On the other hand, I am pretty convinced that there is a sizeable number of people in companies who create a lot of busywork "managing" things. The project I am on has 3 developers (as far as I can tell) and probably more than 10 business analysts, project managers, architects and other managers putting their name on it. I have tried to understand what they are all doing but from what I can tell there are two managers who actually help the project and the other ones write reports to each other, call a lot of meetings but don't really contribute. They just regurgitate what the few active people are doing.

I'm 32 and work as a PM at a Big Hip Tech Co. in the bay area.

Once I was on a team with 2 QA analysts, 1 Eng Manager, myself as PM, 3 BA's (that I did not want), and 3 developers, and one platform architect. All this plus 1 director overseeing our tiny team. Not to mention the 1-2 BA's I worked with whenever I worked on something that impacted another team.

During my 1:1 with said director, I once lashed out - I hadn't slept well in 4 days and I simply sounded off. I literally said everything that's been said in this thread: everything from why the fuck do we have so many people, give me 5 engineers and fire everyone else, to all you care about is the headcount that reports to you.

Luckily, I was a top performer, and while this tarnished my reputation with this director, I was able to smooth things over over the course of a few months.

This director explained to me that I was no longer at a start up. That this team should be resilient - that anyone should be able to take 2-3 weeks off at a time without interrupting the work. That they didn't want us working pedal to the metal 100% of the time. That it was ok that it was slow, and that I shouldn't be so self-conscious or hard on myself if I wasn't always working my fingers to the bone.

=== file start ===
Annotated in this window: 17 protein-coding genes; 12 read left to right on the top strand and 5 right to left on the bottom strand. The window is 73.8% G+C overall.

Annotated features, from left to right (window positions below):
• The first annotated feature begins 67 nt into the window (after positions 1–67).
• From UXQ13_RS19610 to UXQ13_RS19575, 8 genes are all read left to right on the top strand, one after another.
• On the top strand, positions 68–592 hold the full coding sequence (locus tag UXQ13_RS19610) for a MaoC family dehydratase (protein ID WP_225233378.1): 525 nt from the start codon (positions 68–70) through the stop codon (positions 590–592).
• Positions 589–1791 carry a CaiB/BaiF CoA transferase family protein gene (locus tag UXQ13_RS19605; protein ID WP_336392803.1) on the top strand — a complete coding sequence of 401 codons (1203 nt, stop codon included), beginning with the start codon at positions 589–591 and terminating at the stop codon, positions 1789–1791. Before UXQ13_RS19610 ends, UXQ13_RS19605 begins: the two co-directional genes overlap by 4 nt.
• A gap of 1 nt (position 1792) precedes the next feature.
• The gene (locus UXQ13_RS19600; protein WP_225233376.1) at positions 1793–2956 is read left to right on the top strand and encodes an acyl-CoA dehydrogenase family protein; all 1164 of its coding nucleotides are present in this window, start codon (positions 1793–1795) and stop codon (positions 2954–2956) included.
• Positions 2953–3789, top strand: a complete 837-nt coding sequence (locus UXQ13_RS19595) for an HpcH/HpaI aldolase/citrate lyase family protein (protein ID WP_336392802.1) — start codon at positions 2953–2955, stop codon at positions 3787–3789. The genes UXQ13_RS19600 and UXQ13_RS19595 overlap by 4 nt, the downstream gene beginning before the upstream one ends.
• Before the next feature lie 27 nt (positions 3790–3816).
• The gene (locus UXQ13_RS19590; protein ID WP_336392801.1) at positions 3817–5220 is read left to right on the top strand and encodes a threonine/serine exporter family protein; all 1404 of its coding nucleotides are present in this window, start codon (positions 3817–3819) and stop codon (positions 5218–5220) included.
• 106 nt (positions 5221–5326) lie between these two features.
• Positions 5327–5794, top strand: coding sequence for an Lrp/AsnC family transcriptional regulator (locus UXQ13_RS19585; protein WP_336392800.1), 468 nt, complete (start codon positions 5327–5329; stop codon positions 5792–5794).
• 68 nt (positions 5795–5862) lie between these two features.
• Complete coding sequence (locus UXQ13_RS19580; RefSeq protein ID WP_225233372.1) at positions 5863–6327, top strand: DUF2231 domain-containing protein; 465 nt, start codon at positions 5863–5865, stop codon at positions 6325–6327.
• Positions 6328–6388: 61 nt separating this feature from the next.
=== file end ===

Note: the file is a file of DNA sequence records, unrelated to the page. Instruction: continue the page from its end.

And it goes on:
Now, I still thought we had way too much fat. Some of those BA's had no business being on a technical team, even as BA's and we should have traded in the architect and dev manager for an extra QA and developer.

But what that conversation did was bring me back down to earth. So much of what we view as right and wrong is personal preference. While I still disagreed with the amount of waste, it removed the chip on my shoulder and now I simply make sure to join teams that I like.

That's more of a ramble, but gives you some context as to where I was coming from.

Yeah, it's definitely true that a lot of people fail to comprehend the more holistic, bigger picture perspective. There's nothing necessarily wrong with a moderate working pace and building in some redundancy, especially since multiple people with overlapping functions can review one another's work, cover for each other, etc.

This, however, doesn't excuse hiring incompetent people based on appearance and likability with blatant disregard for their competence (I recognize that for many non-technical managers, it is difficult or impossible to discern the quality of one's skillset), nor does it excuse stuffing teams with dead weight just because the hiring manager personally likes the people involved. And those practices are indeed rampant.

As a dev I would be OK if these superfluous people would stay out of the way but in addition to not contributing they call meetings, ask for reports, filter information, schedule reviews and whatever. So they make my life more difficult without adding value.

On the recruiting standpoint, I would aim to attract older applicants.

People established in their career don't need buzzword bingo resumes. Stability is important because you can leave the job at the door. Other things are more important, such as paying the mortgage, taking kids to the park on the weekends and not working all hours with a fragile stack.